Has 3D jumped the shark?

Has 3D jumped the shark? (photo)

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Okay, first of all, I have no idea whether it’s “3D” or “3-D.” The article I’m going to quote in a minute from The New York Times uses “3-D,” but movie posters like this, this or this all say “3D.” I’m a man of the people, so I put the question to Twitter: 3-D or 3D? Two out of every three responses I got ignored the question completely and replied “2D!”

In other words: who cares, we hate it either way.

Not a good sign for the movie studios who have invested so much money in the format, which is the point of that Times piece by Brooks Barnes. Apparently “Transformers: Dark of the Moon” director Michael Bay is working overtime to encourage people to see his movie in 3(-)D rather than 2(-)D, despite the increasing public perception that the format is a ripoff. Bay notes that the film was shot in 3D by James Cameron’s “Avatar” crew, and that he adjusted his signature run-and-gun visual style to suit the technical demands of shooting in three dimensions. He told the Times “If this was having my name on it, I was determined to make it technically perfect… we’ve spent an enormous amount of time making sure the eye is transitioned from shot to shot.” According to the article, Paramount spent an extra $30 million shooting “Transformers” in 3D.

I like 3D in theory (yeah, I’m going without the dash, it’s just easier to type). As a single tool in a filmmaker’s toolkit, I think it has a lot of potential. But a lot of things work better in theory than in reality — time travel, supply-side economics, “Star Wars” prequels — and so far 3D is one of them. I’ve enjoyed some of the films shot in 3D, but like most of the people on my Twitter feed, I’ve been burned over and over by movies shot in 2D and then hastily converted to 3D in post production. Since I live in New York City, where a 3D ticket can set you back $18, I’ve been burned more than most.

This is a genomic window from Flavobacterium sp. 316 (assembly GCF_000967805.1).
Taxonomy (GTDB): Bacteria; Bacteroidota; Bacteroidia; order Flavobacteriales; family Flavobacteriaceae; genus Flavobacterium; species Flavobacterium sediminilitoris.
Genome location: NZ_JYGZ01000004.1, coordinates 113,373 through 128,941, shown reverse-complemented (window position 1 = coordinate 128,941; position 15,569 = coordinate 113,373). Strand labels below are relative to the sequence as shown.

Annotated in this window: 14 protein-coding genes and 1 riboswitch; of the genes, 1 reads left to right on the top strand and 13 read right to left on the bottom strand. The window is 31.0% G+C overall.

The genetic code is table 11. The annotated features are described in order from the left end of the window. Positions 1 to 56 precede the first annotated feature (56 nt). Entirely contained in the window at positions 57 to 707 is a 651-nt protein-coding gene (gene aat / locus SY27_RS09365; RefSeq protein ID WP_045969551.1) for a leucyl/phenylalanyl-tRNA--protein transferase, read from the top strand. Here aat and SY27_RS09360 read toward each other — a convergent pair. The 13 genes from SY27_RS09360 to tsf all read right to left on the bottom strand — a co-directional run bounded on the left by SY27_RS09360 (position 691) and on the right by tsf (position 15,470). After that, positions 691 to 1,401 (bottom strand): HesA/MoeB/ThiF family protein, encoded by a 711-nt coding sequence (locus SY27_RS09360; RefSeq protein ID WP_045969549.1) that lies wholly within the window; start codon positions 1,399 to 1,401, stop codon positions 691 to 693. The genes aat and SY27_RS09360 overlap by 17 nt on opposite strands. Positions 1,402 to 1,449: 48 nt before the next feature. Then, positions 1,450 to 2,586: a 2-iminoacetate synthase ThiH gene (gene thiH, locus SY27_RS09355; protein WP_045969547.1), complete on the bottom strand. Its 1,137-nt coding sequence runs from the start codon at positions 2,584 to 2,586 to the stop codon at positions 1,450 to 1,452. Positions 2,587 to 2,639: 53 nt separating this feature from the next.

From the start of the recent 3D craze, there’s been a debate over what a modern 3D movie should be. Should modern 3D have dimensional gimmicks, like the old paddleball in the lens gag? Or should it just present a more immersive experience? To me, if I’m paying extra for something, I want to feel the difference. Maybe the most interesting quote in today’s Times piece comes from Paramount vice chairman Rob Moore.

“The consumer has had a reaction to bad 3D and subtle 3D,” Moore says. “They’re tired of sitting in a theater thinking, ‘Wait, is this movie in 3-D or not?’ Well, with ‘Transformers’ people are going to leave saying, ‘You absolutely must see this in 3-D.'”

“Subtle 3D?” Who wants to pay five dollars for subtlety? By diminishing if not completely rejecting the very thing that made 3D special, the format may have jumped the shark.